Giving Doctors The Complete Picture

Photo: Paper files systematically sorted

The computer system could render
lots of paper work unnecessary;

During the course of a hospitalisation, patients are seen by a variety of specialists in addition to the physician who has primary responsibility for their care. However, faulty communication, inappropriate timing, inadequate details, illegibility, lost paperwork or other problems may keep the specialists' recommendations from being evaluated and implemented.

A study by Martin Were and colleagues reports on the success of a physician decision-support tool they developed to overcome these barriers and to complement physician-to-physician communication processes already in place. The computer tool facilitated convenient flow of information, providing both the specialists and the patient's primary-care physician with detailed information on the patient and the advice sought at the right time and place. They found that when using the new computer tool, medical recommendations from geriatrics consultants were implemented 30 percent more frequently than when it was not used.

"Consulted specialists might not have the full clinical or most current picture of the patient. For example, they might not know all medications the patient is taking, the patient's allergies, or the most current results of tests ordered by others. The decision-support system provided by our computer tool eliminated these problems,” explained Were.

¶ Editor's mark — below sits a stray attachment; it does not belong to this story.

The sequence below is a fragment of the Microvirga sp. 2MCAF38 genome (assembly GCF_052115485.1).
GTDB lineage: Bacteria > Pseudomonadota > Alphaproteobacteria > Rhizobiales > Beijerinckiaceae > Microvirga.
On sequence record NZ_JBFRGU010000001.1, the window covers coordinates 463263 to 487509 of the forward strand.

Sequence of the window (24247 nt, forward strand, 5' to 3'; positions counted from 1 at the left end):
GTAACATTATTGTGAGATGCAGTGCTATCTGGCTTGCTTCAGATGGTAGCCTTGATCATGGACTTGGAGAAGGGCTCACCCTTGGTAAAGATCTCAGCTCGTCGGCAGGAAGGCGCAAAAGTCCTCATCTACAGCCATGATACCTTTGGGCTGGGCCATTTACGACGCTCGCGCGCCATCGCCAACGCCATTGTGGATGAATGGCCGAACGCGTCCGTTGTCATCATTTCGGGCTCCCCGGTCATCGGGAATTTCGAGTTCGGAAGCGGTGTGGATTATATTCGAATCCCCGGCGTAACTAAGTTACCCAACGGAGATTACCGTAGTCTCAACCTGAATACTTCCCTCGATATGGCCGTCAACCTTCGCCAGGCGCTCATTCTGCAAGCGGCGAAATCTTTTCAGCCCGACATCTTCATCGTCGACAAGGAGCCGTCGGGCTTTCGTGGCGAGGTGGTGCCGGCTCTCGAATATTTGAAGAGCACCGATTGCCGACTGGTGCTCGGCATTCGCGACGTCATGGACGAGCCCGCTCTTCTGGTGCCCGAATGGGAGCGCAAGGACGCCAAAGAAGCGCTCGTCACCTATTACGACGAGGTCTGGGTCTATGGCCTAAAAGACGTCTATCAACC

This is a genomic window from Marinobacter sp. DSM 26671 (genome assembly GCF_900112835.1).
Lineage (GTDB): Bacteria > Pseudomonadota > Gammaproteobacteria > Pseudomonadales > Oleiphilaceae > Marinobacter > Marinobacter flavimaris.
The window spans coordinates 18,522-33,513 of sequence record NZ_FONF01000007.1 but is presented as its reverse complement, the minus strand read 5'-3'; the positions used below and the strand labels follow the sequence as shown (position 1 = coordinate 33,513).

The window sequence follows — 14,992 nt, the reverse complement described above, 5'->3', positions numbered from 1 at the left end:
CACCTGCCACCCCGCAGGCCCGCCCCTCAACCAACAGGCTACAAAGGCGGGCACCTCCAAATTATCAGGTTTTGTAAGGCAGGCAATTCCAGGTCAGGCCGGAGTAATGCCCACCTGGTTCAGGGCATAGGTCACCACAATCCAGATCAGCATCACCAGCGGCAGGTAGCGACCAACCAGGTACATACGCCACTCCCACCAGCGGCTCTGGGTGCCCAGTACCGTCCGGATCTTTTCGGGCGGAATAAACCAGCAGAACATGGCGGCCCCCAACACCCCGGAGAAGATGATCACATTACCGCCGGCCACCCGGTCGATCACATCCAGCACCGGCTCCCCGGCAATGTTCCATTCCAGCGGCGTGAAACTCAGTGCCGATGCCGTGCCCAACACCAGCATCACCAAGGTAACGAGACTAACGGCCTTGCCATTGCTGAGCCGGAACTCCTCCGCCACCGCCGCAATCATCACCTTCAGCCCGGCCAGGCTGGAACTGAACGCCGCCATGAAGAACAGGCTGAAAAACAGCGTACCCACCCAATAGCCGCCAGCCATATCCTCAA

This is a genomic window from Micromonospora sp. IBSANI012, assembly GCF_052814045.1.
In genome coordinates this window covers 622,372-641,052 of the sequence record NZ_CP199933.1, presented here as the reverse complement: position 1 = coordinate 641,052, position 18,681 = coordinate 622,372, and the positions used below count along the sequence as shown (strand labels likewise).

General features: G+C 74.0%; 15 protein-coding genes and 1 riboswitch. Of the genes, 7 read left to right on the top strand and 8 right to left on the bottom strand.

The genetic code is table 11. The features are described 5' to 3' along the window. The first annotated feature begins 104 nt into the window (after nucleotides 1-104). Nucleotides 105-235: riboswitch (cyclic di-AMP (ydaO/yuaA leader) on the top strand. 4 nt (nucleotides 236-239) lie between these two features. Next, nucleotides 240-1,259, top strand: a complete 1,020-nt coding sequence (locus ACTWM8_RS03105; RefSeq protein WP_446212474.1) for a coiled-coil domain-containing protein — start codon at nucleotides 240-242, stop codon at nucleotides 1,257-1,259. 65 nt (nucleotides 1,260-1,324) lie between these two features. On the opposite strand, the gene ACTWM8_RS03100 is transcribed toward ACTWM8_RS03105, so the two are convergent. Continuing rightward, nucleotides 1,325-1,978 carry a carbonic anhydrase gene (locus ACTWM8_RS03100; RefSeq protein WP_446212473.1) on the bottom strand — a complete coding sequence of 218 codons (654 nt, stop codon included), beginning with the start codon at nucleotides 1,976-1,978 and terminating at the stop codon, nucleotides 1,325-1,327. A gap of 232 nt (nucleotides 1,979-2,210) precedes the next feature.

“We alerted the specialist when a drug he was contemplating prescribing conflicted with another medication the patient was taking. Automatic electronic notification of the exact specialist recommendations eliminated the need for the patient's primary doctor to leaf through a thick medical file to see the specialist's recommendations and the details of these recommendations. The tool also lets the specialists know if their recommendations have been implemented by the patient's primary doctor. All these benefits can be very important for patient safety," said Were who is an internist.

According to the researchers, use of the new clinical support tool may save health-care dollars by decreasing delays in care, improving patient safety, and prioritising specialty treatment. The next step is to see how big a difference implementation of the system makes in patients' outcomes, duration of hospitalisation and costs of care.; Source: Indiana University